with all this cacophony from the people dining and talking, the waiters would holler your order from your table to the chefs. over your head and over the din. with one order near my ear, my ear made a hasty retreat further back into my head. that man could bellow. at another point the waiter stood in the middle of the restaurant towards the counter and just started shouting at all of us. i have no idea what he said or was trying to say. i’m not sure others did either. there was no major movement or response of the diners. it was entertaining. i’d go back just for the experience. oh, the hummus was good, too.

on to the pix.

Continue reading

Adventures in food: a triptych

1. Kubbe.  I accompanied my roommate one day this week to her field site, a neighborhood slightly east of where we live: Schunat HaTikva, or the “Neighborhood of Hope.” I have been hearing for weeks about this tiny, hole-in-the-wall restaurant where the owner has been dishing up kubbe for nearly half a century. For those of you who aren’t familiar wtih this particular dish, kubbe is a Middle Eastern version of an empanada: meat stuffed into various types of dough [semolina, rice].  The Lebanese and Syrian versions are made into torpedo shapes and fried, but this places served Iraqi-style kubbe: a semolina flour version, steamed and served with amba, a mango pickle sauce. See for yourself:

Kubbe! Amba on the right and Iraqi pita on the left...

The restaurant is known for its kubbe, but they also serve up more parts of a cow’s body than most of you would like to think about [lung, anyone?].  As a bonus of sorts, we were served stuffed intestine [filled with rice and meat].  It wasn’t bad, actually…

2. Pita.  Between interviews in Jerusalem this past Thursday, I stopped at a bakery near Machne Yehuda, the open air market, for some Iraqi pita [like the kind you see above].  I ordered my pita from the baker in Arabic, asking a [probably very funny sounding] question about how well it would keep for multiple days.  This funny sounding question led to a lengthy discussion [well over 30 minutes] with my new friend Hassan and his co-worker Zion, about people, friends, life, and politics.  Nearly all in Arabic, I should add.  And I should also add – I understood most of it.  Not bad considering how little I’ve used the language in the past few months.  But mostly it was yet more evidence of how little it takes – just a question, and a funny sounding one at that – to show people that you care enough to try.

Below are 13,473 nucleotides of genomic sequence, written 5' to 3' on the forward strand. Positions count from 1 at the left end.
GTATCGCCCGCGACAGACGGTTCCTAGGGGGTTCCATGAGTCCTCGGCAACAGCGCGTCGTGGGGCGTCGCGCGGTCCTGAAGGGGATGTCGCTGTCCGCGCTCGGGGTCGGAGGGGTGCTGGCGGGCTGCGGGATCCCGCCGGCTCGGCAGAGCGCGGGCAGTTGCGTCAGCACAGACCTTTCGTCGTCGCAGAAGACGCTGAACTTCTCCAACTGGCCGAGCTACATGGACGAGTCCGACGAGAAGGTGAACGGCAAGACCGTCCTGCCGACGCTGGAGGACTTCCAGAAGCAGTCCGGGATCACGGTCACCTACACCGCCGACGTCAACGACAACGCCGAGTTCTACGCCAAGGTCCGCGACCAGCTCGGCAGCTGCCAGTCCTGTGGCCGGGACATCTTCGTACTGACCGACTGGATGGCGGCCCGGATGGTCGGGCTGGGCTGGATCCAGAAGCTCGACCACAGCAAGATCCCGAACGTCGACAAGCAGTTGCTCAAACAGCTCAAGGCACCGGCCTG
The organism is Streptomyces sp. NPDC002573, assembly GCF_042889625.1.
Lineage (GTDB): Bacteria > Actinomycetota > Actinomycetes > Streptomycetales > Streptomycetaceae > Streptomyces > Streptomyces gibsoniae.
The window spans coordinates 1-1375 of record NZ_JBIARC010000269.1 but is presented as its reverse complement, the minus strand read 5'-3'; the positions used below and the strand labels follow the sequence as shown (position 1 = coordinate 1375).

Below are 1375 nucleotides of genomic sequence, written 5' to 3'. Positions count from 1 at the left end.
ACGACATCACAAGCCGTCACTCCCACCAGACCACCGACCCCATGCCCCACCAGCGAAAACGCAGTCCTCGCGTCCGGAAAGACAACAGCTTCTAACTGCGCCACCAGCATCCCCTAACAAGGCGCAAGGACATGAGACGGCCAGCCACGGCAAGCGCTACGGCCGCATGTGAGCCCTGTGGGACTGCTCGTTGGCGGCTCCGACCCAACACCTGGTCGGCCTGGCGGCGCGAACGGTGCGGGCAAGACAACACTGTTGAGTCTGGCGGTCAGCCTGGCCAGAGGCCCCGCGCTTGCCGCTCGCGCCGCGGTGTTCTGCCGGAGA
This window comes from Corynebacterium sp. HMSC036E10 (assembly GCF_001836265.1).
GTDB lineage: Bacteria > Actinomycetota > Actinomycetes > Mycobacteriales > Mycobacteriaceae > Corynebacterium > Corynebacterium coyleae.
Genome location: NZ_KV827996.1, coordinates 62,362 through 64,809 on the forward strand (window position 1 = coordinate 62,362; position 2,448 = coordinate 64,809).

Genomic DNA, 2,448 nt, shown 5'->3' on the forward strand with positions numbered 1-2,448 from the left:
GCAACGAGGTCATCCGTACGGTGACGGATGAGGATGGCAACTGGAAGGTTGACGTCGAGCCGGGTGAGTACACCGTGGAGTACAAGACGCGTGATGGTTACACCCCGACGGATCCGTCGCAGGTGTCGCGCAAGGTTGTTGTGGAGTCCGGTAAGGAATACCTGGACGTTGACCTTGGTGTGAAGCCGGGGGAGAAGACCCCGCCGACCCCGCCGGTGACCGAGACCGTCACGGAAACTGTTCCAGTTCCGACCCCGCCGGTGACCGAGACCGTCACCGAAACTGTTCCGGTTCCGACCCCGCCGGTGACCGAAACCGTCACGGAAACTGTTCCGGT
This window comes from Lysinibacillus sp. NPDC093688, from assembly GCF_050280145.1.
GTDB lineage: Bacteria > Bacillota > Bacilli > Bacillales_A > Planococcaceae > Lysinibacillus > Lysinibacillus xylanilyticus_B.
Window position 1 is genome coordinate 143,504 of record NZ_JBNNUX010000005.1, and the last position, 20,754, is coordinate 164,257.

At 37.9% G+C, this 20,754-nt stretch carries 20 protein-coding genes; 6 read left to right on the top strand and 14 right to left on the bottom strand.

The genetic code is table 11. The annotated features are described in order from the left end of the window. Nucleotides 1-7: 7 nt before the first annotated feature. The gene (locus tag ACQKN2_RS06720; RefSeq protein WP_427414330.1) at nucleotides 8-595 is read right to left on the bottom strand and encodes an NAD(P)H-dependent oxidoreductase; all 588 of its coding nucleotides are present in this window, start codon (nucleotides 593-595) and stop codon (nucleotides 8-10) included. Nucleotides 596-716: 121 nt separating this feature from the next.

…And just how little showing that you care enough to try translates into new friends.  Hassan, my new baker friend, took my number and called me later on to make sure I had his. [Funny but true: I was on the way back to Tel Aviv when he called, sitting next to an Arabic speaking woman.  She laughed out loud when she heard my Arabic…but complimented me on trying, at least.  Ha.].

Here’s Hassan doing what he does best:

3. Olives. And Politics.  I bought the pita for a trip I took Friday with Rabbis for Human Rights* [RHR] to accompany Palestinian farmers harvesting their olives.  The organization accompanies Palestinians 6 days a week, throughout the year – during the planting, pruning, plowing, and harvest seasons.  We’re nearing the end of the harvest season now.

Our group – about 10 of us – headed to the settlement of Tsufim:

Tsufim, a settlement in the West Bank. The broken line represents Israel's pre-1967 borders: everything East is occupied territory. And to give you a sense of how small this place is: we were only about 25 minutes from Tel Aviv!